Yakes v. Chase Manhattan Bank USA, N.A.

Filing 61

ORDER DENYING MOTION TO DEFER BRIEFING ON MOTION FOR CLASS CERTIFICATION by Judge Alsup denying 54 Motion to Continue (whalc2, COURT STAFF) (Filed on 4/2/2010)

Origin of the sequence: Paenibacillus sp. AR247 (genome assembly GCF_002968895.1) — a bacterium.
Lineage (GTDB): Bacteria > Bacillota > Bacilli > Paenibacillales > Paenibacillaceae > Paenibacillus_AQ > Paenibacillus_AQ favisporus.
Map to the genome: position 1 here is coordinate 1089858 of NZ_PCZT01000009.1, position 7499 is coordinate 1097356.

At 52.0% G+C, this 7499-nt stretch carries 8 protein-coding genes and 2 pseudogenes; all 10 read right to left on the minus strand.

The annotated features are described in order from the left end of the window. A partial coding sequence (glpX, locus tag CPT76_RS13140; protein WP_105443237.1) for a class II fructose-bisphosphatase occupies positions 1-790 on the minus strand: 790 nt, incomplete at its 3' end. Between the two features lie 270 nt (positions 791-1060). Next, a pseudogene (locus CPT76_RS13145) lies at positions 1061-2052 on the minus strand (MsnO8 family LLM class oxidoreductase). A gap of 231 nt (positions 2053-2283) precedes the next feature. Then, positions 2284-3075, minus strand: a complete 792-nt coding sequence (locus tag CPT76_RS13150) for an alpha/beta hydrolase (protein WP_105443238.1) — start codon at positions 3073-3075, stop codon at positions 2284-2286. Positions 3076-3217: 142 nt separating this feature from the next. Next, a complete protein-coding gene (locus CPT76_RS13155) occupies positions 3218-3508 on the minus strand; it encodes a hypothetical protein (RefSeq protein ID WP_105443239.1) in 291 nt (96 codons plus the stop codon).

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1 2 3 4 5 6 7 8 9 10 MARY JANE YAKAS, on behalf of Herself and All Others Similarly Situated, Plaintiff, v. CHASE MANHATTAN BANK USA, N.A., Predecessors, Successors, and Subsidiaries, and DOES 1100, Names and Addresses Currently Unknown Defendants. / ORDER DENYING MOTION TO DEFER BRIEFING ON MOTION FOR CLASS CERTIFICATION No. C 09-02964 WHA IN THE UNITED STATES DISTRICT COURT FOR THE NORTHERN DISTRICT OF CALIFORNIA United States District Court 11 For the Northern District of California 12 13 14 15 16 17 18 19 20 21 22 23 24 25 26 27 28 Defendant Chase Manhattan Bank has moved to alter the case schedule to delay briefing on plaintiff's motion for class certification currently scheduled for hearing on April 29, 2010. Defendant proposes to defer the class certification briefing schedule until after a ruling on a planned motion for partial summary judgment that defendant proposes to file by April 30, 2010. As explained in detail below, defendant's motion to alter the case schedule is GRANTED IN P A R T. Plaintiff desires to represent a class of borrowers who entered into home equity lines of credit. Plaintiff entered into a HELOC agreement with defendant in April 2004 with a $71,750 credit limit secured by a property she owned in Concord, California. In order to obtain the HELOC, plaintiff was required to submit an appraisal by a licensed appraiser of her property. The appraisal valued plaintiff's property at $718,000. 1 2 3 4 5 6 7 8 9 10 The HELOC agreement also required plaintiff to pay a non-refundable annual fee of $20.00 "during the Draw Period and any extension of the Draw Period." The term Draw Period was not defined in the HELOC agreement and the parties dispute its meaning. Plaintiff claims it meant, "any period during which the borrower could draw from the HELOC account." Defendant claims it meant the same as Advance Period, which was defined in the HELOC agreement as "a period of 120 Monthly Statement Periods after the date [plaintiff's] Credit Account is opened." The HELOC agreement allowed defendant to alter plaintiff's credit privileges if the value of her property declined "significantly below its original appraised value for purposes of this Credit Account." The HELOC agreement did not define "significantly" or specify how the value of plaintiff's property should be determined for purposes of alterng plaintiff's credit privileges. On December 13, 2008, defendant unilaterally suspended future draws on plaintiff's HELOC, stating that the valuation of plaintiff's property no longer supported her line of credit. Prior to the suspension, plaintiff had $24,181 available to draw upon her HELOC. Defendant used an Automated Valuation Model to determine the reduced value of plaintiff's property. In April 2009, plaintiff's anniversary month, defendant charged plaintiff the $20.000 annual fee. Plaintiff asserts claims in this matter for breach of contract and unjust enrichment. In her first claim, plaintiff alleges that defendant breached the HELOC agreement in three different ways. First, plaintiff alleges that defendant breached the HELOC agreement when it failed to obtain an appraisal by a licensed appraiser (instead of merely using an AVM valuation) prior to suspending her line of credit. Second, plaintiff alleges that the AVM used by defendant was unreliable because it did not take into account any improvements made to plaintiff's property and did not account for the equity in plaintiff's property. Third, plaintiff alleges that defendant breached the HELOC agreement by not pro rating the $20 annual fee after it suspended her credit line and by charging her another $20 annual fee after it suspended her credit line. In her second claim, plaintiff alleges that defendant was unjustly enriched because it charged her an annual fee the year after it suspended draws from her HELOC. 2 United States District Court 11 For the Northern District of California 12 13 14 15 16 17 18 19 20 21 22 23 24 25 26 27 28 1 2 3 4 5 6 7 8 9 10 Defendant now seeks to delay briefing on plaintiff's motion for class certification s that it may submit a motion for partial summary judgment on the issue of whether its AVM was reliable. Even if successful, however, this would not be dispositive of either of plaintiff's claims. As explained, the issue of AVM reliability is only key to one of the three ways that plaintiff alleges defendant breached the HELOC agreement. It would therefore not improve the efficiency of the schedule to defer the briefing of the class certification until after defendant's proposed motion for partial summary judgment, and defendant's motion to do so is DENIED. Defendant moves in the alternative to continue the hearing on plaintiff's motion for class certification to allow defendant to complete plaintiff's deposition before filing its opposition. Plaintiff's deposition is set for April 13, 2010. Defendant has filed a sworn declaration stating that plaintiff was unavailable before this date. This motion is GRANTED. Defendant's opposition to plaintiff's motion for class certification shall be due no later than NOON ON APRIL 22, 2010. Plaintiff's reply shall be due no later than NOON ON APRIL 29, 2010. The hearing on the motion for class certification shall be held on MAY 13, 2010, AT 8:00 A.M. United States District Court 11 For the Northern District of California 12 13 14 15 16 17 18 19 20 21 22 23 24 25 26 27 28 IT IS SO ORDERED. Dated: April 1, 2010. WILLIAM ALSUP UNITED STATES DISTRICT JUDGE 3

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